Because of the great need for reading materials, a variety of large and small organizations have arranged donations of books to Zimbabwe over the years.
Absolutely exceptional has been the Education Transition Fund (ETF), pledged in 2009 and launched in 2010. This project, supported by 13 countries and administered by UNICEF, has now provided each of the 2.6 million children in Zimbabwean primary schools with textbooks in four key subjects (English, Maths, Science, and a local language). By the beginning of 2012, each secondary school pupil should also have 5-6 textbooks.
Book Aid International (known as the Ranfurly Library Service until 1994) is the largest and most organized distributor of donated books in sub-saharan Africa (about 500,000 books per year), mainly focused on East Africa. Its Zimbabwe program collects new books from UK publishers and individuals and then works with the British Council to send them to Zimbabwe four times a year with funding from the Beit Trust. Requests for books can be made to the Harare Committee or the Bulawayo Committee. A good overview of the range of libraries that BAI helps in Zimbabwe can be had from Rob Sarjant’s blog of his week visiting Zimbabwean libraries in 2010. A major distribution partner of Book Aid International are the Rotary Clubs of Harare.
Biblionef South Africa is the organization that Beit Trust buys its 8 bookpacks (on average 600 books) from each year.
Zimbabwe Reads — Sabre program. Sabre Foundation collects new books from US publishers for international recipients and has distributed almost 3 million books to Africa over the past 20 years. Sabre’s Zimbabwe distributions are coordinated by Zimbabwe Reads. Requests for books can be made by sending the application form to Zimbabwe Reads at email@example.com
US-Africa Children’s Fellowship collects educational materials as part of its US-Zimbabwe school partnerships. Working with the Bulawayo-based Organization of Rural Associations for Progress (ORAP), they have distributed 12 containers of books or school supplies to Zimbabwe over the past decade.
World Vision International (WVI) collects a range of health and educational supplies internationally and distributes them through their network across Zimbabwe. Typically, they distribute over 1000 boxes of books in Zimbabwe, mostly to higher educational institutions. In the past, the International Book Bank has sent books to Zimbabwe through World Vision Canada.
See Library Programs for organizations that support libraries across the country.
Mercy Corps shipped a 40-foot container with 21,000 donated books to Goromonzi District, Mutare and Chitungwiza areas of Zimbabwe in 2009. One thousand high-school math books. Hundreds of elementary-level texts on reading drills and language skills as well as university textbooks on science, engineering and economics.
Books for Africa is an US-based organization that has supported many African countries, but with limited activity in Zimbabwe. In 2010, with USAID funding, law libraries and human rights modules were generously provided by Thomson Reuters to the University of Zimbabwe law faculty and a variety of NGOs.
Solon Foundation is a Swiss foundation supporting education in developing countries. In 2009, Solon’s Doug and Carla Funk collected more than 30,000 books in Victoria BC (Canada) to fill a previously empty library in the Zimbabwean village of Nyanga (pictures). Other books were made available to other schools through a “floating library”.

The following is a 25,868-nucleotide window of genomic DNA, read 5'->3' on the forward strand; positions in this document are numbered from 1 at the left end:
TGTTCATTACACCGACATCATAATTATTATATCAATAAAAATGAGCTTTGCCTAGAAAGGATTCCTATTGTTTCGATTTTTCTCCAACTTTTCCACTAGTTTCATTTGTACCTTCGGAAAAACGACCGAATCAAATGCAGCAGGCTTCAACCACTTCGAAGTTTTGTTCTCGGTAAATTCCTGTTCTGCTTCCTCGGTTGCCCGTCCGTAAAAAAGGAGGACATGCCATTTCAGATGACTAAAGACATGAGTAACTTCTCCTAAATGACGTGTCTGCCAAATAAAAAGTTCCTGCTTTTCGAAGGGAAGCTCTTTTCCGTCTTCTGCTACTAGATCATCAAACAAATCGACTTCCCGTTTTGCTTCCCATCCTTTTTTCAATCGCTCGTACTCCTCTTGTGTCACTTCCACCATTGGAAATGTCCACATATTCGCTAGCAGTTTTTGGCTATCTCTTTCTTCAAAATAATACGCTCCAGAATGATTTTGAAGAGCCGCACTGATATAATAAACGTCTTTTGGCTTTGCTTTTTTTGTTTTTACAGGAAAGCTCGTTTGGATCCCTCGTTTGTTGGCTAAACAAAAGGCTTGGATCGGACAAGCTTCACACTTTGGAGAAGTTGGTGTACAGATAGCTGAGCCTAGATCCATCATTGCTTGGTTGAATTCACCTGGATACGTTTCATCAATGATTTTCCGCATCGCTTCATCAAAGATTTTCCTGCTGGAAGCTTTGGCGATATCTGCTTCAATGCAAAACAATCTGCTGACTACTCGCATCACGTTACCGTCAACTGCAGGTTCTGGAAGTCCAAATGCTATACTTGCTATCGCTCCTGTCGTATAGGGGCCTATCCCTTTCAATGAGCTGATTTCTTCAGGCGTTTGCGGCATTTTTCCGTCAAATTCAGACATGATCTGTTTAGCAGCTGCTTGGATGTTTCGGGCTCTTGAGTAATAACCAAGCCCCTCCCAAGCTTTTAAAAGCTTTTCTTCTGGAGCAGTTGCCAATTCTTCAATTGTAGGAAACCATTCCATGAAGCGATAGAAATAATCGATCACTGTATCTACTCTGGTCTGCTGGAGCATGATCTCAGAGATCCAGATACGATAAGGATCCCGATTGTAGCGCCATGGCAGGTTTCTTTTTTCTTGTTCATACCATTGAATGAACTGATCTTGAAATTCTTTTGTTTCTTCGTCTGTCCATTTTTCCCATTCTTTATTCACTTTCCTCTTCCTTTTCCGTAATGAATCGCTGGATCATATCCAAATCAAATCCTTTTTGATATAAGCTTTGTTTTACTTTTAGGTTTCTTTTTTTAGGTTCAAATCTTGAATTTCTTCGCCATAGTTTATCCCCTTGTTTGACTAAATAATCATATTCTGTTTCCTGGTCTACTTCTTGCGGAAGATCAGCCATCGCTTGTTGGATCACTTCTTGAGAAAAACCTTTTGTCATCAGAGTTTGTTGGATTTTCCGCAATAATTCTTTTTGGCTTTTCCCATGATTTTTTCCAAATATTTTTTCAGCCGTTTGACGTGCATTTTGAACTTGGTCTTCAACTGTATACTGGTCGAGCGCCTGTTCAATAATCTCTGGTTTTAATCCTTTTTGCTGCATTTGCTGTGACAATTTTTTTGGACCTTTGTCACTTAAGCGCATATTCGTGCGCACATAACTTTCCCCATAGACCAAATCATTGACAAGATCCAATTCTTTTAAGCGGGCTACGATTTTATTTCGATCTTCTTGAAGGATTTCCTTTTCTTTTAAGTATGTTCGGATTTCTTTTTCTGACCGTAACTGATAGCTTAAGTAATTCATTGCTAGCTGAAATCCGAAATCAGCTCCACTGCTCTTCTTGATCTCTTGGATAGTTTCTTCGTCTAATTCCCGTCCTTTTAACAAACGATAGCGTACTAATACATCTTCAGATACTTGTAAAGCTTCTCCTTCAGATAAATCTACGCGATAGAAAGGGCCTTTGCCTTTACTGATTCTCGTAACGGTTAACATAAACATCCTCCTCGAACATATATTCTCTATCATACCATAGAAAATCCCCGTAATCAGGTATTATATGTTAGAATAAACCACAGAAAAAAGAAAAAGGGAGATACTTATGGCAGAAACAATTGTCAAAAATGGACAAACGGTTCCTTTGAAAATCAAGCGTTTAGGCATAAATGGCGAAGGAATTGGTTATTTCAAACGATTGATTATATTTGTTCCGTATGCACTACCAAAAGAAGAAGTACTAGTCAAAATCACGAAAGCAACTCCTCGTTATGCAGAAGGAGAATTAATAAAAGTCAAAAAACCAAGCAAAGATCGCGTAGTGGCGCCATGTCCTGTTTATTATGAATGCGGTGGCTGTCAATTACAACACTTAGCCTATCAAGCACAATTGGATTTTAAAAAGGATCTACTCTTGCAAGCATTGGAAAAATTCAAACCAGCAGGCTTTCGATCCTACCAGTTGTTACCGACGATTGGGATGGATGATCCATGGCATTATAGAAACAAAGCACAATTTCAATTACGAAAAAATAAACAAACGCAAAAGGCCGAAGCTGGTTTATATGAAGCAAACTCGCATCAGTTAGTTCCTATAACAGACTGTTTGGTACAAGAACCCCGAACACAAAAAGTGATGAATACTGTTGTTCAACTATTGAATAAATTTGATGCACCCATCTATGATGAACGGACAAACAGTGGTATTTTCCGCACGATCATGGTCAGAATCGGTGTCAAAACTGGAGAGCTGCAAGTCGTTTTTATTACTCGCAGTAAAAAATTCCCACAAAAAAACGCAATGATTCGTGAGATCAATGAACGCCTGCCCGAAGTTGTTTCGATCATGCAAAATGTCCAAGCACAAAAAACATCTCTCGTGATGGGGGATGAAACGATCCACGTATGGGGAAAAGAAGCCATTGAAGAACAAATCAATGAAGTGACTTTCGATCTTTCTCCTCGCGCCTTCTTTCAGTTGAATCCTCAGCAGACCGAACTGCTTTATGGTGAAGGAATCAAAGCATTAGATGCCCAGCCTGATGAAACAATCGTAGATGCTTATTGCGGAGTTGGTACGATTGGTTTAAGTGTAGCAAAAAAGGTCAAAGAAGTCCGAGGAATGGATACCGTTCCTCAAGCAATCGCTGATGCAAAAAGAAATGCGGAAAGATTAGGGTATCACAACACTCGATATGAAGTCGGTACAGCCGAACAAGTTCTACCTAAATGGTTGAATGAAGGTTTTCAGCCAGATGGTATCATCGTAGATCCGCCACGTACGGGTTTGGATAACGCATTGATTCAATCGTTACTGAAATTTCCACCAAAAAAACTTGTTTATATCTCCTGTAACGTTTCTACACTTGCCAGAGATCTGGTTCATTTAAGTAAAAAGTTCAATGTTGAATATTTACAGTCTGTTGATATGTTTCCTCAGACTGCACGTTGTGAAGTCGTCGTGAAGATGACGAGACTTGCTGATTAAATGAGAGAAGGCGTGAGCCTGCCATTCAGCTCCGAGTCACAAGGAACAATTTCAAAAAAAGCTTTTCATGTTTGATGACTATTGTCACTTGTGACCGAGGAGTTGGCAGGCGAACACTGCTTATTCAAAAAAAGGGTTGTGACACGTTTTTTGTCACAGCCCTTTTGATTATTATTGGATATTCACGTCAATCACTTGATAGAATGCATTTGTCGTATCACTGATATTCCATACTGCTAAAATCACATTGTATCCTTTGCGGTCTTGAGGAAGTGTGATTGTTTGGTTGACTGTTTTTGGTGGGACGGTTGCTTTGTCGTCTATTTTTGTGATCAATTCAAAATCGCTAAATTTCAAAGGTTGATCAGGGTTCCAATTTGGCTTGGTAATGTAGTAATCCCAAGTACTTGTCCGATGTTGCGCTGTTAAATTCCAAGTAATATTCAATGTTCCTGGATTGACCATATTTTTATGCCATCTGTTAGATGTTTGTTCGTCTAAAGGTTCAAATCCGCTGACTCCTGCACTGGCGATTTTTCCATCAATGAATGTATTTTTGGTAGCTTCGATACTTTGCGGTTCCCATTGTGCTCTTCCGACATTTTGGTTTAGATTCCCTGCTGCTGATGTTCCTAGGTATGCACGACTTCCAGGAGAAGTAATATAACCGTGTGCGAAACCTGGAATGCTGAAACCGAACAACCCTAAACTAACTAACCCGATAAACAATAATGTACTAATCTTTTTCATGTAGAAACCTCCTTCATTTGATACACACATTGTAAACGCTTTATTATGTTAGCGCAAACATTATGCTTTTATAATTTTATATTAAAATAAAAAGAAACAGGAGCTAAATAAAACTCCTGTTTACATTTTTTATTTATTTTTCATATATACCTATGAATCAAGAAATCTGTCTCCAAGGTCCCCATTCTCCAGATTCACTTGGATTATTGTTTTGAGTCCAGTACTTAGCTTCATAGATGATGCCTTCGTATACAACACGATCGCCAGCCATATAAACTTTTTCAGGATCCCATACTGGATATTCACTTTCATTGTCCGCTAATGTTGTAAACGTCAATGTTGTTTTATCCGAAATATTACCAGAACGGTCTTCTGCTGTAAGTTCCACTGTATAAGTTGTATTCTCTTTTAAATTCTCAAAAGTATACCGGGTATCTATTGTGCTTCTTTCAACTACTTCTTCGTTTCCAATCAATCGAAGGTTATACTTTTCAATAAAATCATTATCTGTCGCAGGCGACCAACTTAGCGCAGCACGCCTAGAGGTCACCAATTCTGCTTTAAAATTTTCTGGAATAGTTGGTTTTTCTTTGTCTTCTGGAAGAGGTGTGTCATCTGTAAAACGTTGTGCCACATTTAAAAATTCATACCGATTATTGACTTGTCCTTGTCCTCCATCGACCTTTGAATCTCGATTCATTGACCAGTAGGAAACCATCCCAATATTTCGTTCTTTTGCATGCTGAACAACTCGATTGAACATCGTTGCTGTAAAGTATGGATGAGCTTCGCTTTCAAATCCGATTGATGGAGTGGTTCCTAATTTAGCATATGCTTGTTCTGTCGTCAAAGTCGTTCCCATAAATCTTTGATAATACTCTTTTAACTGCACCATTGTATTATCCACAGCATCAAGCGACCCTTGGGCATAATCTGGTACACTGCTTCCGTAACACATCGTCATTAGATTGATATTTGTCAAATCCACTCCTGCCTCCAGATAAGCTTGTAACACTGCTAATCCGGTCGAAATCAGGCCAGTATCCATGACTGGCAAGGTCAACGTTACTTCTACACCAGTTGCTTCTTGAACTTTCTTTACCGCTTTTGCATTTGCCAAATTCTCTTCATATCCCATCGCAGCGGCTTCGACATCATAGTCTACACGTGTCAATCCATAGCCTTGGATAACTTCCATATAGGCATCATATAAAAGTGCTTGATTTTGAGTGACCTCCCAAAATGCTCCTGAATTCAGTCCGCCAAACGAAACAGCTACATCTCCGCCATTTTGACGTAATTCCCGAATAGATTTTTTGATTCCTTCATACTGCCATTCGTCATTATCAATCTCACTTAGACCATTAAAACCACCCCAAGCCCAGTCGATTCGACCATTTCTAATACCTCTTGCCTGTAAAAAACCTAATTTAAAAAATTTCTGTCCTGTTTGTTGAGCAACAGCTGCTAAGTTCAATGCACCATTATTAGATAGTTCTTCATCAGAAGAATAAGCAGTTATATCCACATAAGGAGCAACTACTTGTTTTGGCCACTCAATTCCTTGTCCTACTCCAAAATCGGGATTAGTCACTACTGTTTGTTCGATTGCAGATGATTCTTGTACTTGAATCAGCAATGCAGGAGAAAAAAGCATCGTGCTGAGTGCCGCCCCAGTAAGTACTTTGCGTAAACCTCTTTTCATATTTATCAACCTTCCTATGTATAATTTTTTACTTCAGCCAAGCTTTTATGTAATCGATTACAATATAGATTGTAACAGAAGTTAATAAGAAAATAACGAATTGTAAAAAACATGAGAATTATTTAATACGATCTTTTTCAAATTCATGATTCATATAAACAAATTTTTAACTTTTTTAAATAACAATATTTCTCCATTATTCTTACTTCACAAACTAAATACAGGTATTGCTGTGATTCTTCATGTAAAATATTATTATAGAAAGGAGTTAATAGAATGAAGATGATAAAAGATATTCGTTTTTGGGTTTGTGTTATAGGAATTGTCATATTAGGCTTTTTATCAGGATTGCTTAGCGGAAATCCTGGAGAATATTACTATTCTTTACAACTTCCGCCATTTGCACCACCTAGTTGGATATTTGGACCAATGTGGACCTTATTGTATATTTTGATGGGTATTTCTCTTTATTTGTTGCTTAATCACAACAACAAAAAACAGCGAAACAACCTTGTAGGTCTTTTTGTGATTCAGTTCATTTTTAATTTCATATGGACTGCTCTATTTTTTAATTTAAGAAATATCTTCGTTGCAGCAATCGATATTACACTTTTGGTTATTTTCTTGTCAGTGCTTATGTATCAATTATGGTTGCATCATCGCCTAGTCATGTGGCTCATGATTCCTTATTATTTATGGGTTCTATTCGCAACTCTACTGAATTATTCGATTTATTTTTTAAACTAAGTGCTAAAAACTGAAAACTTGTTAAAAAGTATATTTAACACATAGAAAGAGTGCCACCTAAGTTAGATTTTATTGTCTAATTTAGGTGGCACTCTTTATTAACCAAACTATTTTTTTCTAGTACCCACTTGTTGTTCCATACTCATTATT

In 2011, the First United Methodist Church of Saline, Michigan collected used children’s books to start two new libraries at primary schools in Zimbabwe. Their goal is to fill a 20-foot shipping container with books — about 500 boxes. Books are coming in from as far away as South Dakota and Ohio. The $8,000 cost for shipping the books is provided by Morris and Ann Taber, retired mission volunteers who sent similar containers three times previously.
Rabbi Moshe Library at Bulawayo’s Vulindledla Youth Centre was opened on 25 July 2011 in the presence of Bulawayo Mayor Councillor T P Moyo and various other dignitaries. Named after Rabbi Moshe Silberhaft, Spiritual Leader and CEO of the African Jewish Congress (AJC), it brought to fruition a trans-continental partnership involving the AJC, Australian Books for Children in Africa (ABCA) and the Support Group of Families of Terminally Ill (SGOFOTI).
Bible Society of Zimbabwe has distributed Bibles, HIV /AIDS literature to Chinyaradzo Children’s Home (2010) and Pfudzi Wakanaka Children’s (2008). A total of 5374 Bibles plus family related literature, HIV/aids reader portions have been distributed to Zimbabwean troops since 2009 to date. The Society also distributed 2146 Bibles in the year 2010 mainly to Zimbabwe Republic police recruits.
Sub-Saharan Children’s Hope Trust and Mwana Trust co-founded by Henry Chitsenga and registered in Zimbabwe and UK are looking after HIV/AIDS orphans collecting textbooks, novels, medical resources, educational and medical equipment to be donated to Zimbabwean schools and clinics. The two trusts also monitor projects like the “Prize For Outstanding performance In Maths” sponsored by Henry Chitsenga, “Promise Prize in English” sponsored by Tantra Zawadi, “The Rozvi Award for Academic Achievement in Science” sponsored by Marek Minta, “The Innovation Prize” sponsored by Steophanie Griffin, “The Principles of Leadership, Influencing Life Award” sponsored by Tshombe Sekou ” and “The Science Prize” sponsored by Lewis Faulkner, building a two classroom block at Sabvure Primary School-Nyanga-Zimbabwe and drilling two boreholes at two rural schools in Zimbabwe.
In addition, individual embassies often give out boxes of books with publications from and about their home countries.
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